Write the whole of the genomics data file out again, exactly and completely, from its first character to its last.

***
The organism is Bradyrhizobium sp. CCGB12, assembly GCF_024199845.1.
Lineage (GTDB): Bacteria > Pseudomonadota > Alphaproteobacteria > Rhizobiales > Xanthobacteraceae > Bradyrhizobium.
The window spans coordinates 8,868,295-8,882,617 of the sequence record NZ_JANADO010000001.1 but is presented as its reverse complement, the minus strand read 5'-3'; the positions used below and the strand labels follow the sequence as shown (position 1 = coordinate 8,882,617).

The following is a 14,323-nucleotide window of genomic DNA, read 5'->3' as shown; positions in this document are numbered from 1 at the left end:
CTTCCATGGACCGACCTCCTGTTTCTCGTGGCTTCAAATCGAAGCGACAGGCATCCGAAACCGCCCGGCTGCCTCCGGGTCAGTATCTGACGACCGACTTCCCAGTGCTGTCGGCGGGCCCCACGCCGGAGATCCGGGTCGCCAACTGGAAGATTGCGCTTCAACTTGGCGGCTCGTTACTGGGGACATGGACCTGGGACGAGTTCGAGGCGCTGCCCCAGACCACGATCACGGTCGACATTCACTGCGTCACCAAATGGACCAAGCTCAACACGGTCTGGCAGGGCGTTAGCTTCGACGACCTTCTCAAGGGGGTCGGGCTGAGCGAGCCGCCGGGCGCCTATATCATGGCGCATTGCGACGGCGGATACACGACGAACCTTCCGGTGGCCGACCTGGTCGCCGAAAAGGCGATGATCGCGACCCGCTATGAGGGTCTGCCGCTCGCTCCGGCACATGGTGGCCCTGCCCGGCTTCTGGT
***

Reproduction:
The organism is Bradyrhizobium sp. CCGB12, assembly GCF_024199845.1.
Lineage (GTDB): Bacteria > Pseudomonadota > Alphaproteobacteria > Rhizobiales > Xanthobacteraceae > Bradyrhizobium.
The window spans coordinates 8,868,295-8,882,617 of the sequence record NZ_JANADO010000001.1 but is presented as its reverse complement, the minus strand read 5'-3'; the positions used below and the strand labels follow the sequence as shown (position 1 = coordinate 8,882,617).

The following is a 14,323-nucleotide window of genomic DNA, read 5'->3' as shown; positions in this document are numbered from 1 at the left end:
CTTCCATGGACCGACCTCCTGTTTCTCGTGGCTTCAAATCGAAGCGACAGGCATCCGAAACCGCCCGGCTGCCTCCGGGTCAGTATCTGACGACCGACTTCCCAGTGCTGTCGGCGGGCCCCACGCCGGAGATCCGGGTCGCCAACTGGAAGATTGCGCTTCAACTTGGCGGCTCGTTACTGGGGACATGGACCTGGGACGAGTTCGAGGCGCTGCCCCAGACCACGATCACGGTCGACATTCACTGCGTCACCAAATGGACCAAGCTCAACACGGTCTGGCAGGGCGTTAGCTTCGACGACCTTCTCAAGGGGGTCGGGCTGAGCGAGCCGCCGGGCGCCTATATCATGGCGCATTGCGACGGCGGATACACGACGAACCTTCCGGTGGCCGACCTGGTCGCCGAAAAGGCGATGATCGCGACCCGCTATGAGGGTCTGCCGCTCGCTCCGGCACATGGTGGCCCTGCCCGGCTTCTGGT